Imiquimod, cream 50 mg per g (5%), 250 mg single use sachets, 12, Aldara® , March 2009
Public summary document for Imiquimod, cream 50 mg per g (5%), 250 mg single use sachets, 12, Aldara®, March 2009
Page last updated: 03 July 2009
Public Summary Document
Product: Imiquimod, cream 50 mg per g (5%), 250 mg
single use sachets, 12, Aldara®
Sponsor: iNova Pharmaceuticals (Aust) Pty Ltd
Date of PBAC Consideration: March 2009
1. Purpose of Application
To consider the findings of the Independent Review Report on
Imiquimod has been listed on the Pharmaceutical Benefits Scheme
(PBS) from 1 December 2006 for the treatment of superficial basal
cell carcinoma (sBCC).
At its July 2008 meeting, the PBAC rejected a request to extend the PBS listing of imiquimod to include field therapy of multiple clinically evident solar keratosis because of uncertain evidence of effectiveness and safety over the comparator, 5-fluorouracil gel, and the resulting uncertain cost-effectiveness.
Following the July 2008 rejection by the PBAC, the sponsor sought an Independent Review.
3. Registration Status
Imiquimod 5% cream is registered for the treatment of solar
(actinic) keratosis on the face and the scalp, and primary
treatment of confirmed superficial basal cell carcinoma where
surgery is considered inappropriate, and the treatment of external
genital and peri-anal warts (Condyloma acuminata) in adults.
4. Listing Requested
The submission to the July 2008 PBAC meeting sought the following
Solar keratosis on the face or scalp in a patient with normal immune function who has multiple clinically evident solar keratosis lesions and requires topical drug treatment as field therapy.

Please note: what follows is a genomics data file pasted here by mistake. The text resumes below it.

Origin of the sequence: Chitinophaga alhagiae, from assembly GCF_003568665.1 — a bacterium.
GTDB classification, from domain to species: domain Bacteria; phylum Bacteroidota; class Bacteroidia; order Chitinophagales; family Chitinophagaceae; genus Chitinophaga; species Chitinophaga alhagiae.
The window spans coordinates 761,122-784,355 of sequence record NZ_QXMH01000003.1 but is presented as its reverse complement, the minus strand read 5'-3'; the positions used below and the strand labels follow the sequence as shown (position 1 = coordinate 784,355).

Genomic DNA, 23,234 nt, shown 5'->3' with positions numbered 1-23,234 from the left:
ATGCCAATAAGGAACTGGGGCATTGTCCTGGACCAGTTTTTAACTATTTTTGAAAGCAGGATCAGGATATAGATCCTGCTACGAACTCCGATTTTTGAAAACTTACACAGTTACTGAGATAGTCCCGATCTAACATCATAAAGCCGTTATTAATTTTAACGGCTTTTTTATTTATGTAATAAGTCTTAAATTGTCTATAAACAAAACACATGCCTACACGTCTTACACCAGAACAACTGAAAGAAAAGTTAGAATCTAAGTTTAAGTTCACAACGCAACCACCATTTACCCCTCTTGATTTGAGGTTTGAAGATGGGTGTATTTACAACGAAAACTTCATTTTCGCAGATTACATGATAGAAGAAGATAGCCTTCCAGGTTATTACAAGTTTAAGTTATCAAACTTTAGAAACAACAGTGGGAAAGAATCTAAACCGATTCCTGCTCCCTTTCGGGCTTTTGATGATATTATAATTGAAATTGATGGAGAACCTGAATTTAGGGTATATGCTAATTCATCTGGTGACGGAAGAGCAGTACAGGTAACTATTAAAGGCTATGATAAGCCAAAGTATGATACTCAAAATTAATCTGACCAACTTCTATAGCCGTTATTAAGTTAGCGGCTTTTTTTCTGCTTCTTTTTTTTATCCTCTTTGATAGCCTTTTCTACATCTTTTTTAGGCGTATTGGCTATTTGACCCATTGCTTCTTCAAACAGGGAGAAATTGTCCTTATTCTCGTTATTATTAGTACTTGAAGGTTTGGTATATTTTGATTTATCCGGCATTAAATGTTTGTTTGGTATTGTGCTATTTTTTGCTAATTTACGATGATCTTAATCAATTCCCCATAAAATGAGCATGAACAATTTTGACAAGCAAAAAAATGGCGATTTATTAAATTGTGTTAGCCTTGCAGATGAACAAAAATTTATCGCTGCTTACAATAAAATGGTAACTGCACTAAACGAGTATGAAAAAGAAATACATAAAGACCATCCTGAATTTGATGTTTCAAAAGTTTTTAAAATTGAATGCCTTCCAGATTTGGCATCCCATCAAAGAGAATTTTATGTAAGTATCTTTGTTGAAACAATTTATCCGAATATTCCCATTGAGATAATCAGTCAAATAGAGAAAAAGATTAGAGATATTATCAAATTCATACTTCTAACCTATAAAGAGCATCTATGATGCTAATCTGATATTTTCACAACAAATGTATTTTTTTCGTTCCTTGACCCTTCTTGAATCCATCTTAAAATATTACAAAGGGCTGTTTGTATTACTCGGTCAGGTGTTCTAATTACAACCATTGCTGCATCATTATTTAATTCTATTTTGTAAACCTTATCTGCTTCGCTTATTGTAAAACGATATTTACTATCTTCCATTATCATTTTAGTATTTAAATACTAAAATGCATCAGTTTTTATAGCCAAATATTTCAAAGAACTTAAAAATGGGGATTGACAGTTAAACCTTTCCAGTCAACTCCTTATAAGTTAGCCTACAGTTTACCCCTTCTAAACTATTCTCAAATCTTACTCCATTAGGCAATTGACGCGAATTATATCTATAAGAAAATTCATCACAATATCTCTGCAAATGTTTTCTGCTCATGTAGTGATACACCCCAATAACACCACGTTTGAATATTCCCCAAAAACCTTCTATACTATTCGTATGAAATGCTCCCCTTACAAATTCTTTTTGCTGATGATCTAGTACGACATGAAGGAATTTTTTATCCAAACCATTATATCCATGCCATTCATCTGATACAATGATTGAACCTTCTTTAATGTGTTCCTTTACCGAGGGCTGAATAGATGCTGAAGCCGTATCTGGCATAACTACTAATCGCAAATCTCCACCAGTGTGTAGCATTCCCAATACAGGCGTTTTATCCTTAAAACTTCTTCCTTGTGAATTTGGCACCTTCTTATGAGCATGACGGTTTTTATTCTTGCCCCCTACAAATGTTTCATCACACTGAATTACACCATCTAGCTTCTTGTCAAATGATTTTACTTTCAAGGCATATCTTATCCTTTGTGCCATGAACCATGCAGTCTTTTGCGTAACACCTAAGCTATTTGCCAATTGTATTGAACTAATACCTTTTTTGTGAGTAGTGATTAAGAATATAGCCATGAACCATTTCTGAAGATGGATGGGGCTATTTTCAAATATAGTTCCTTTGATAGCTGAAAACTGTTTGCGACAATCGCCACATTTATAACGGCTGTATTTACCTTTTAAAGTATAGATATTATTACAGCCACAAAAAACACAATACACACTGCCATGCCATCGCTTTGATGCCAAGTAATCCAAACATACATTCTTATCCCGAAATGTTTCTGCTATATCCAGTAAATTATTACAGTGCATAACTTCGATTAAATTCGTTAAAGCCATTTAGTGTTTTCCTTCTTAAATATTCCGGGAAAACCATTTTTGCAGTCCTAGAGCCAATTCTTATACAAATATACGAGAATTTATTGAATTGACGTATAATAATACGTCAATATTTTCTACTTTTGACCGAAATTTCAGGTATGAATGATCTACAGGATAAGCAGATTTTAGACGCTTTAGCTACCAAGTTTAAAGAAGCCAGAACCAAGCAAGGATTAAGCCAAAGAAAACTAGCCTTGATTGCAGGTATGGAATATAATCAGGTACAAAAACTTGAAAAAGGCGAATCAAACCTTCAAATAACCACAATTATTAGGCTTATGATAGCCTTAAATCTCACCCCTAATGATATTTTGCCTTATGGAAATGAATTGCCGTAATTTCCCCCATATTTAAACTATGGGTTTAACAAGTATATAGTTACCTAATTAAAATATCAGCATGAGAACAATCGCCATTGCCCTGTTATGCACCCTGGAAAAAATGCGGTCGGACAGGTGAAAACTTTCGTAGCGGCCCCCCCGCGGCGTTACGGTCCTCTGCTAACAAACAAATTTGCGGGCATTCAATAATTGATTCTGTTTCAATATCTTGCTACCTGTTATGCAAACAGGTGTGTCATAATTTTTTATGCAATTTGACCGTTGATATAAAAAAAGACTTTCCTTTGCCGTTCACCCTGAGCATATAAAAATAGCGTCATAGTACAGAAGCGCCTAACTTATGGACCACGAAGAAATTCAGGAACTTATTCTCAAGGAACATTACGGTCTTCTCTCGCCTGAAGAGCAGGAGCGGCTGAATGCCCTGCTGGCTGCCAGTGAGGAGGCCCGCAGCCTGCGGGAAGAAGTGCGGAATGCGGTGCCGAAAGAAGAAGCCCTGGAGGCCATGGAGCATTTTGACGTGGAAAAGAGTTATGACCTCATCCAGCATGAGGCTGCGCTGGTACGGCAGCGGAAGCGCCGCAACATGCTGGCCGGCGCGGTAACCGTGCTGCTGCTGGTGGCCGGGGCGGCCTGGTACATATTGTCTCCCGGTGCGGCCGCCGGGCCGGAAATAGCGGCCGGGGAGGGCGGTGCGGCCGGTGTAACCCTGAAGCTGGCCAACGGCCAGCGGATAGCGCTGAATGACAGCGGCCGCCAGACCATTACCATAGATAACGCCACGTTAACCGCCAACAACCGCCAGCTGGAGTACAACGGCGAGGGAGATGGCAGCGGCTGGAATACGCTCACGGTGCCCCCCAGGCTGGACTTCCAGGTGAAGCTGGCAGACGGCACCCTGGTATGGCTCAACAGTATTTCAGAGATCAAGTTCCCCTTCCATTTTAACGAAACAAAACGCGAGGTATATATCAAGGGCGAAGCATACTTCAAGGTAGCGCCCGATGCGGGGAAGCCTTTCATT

The patient or carer must be able to understand and administer the imiquimod dosing regimen.
No applications for increased maximum quantities and/or repeats will be authorised.
5. Matters for Independent Review
The sponsor nominated the following issues on which the Review was
a) whether there is value in treating solar keratosis.
b) whether there is certainty in the comparative effectiveness of imiquimod.
c) whether there is a safety issue with imiquimod as a true field therapy.
d) whether imiquimod is a cost-effective therapy for solar keratosis.
6. Findings of the Review
a Value in treating solar keratosis
The Review considered that there would be value in treating solar keratosis if it prevented squamous cell carcinoma-related adverse health outcomes, improved the quality of life for people with solar keratoses and demonstrated long-term beneficial effects. The Review found that it was not possible to assess imiquimod as a therapy to prevent adverse health outcomes related to squamous cell carcinoma due to the absence of supporting data. There have been no studies that have examined quality-adjusted life years (QALYs) in relation to solar keratosis. There was no reliable data on the duration of the treatment effect after 16 months. It was concluded that it was not possible to demonstrate that there was value in treating solar keratosis.
The PBAC noted that the Review’s finding that there is a lack of data to support the claims that treating solar keratosis with imiquimod would reduce the malignancy potential or improve the quality of life for people with solar keratosis.
b. Comparative effectiveness of imiquimod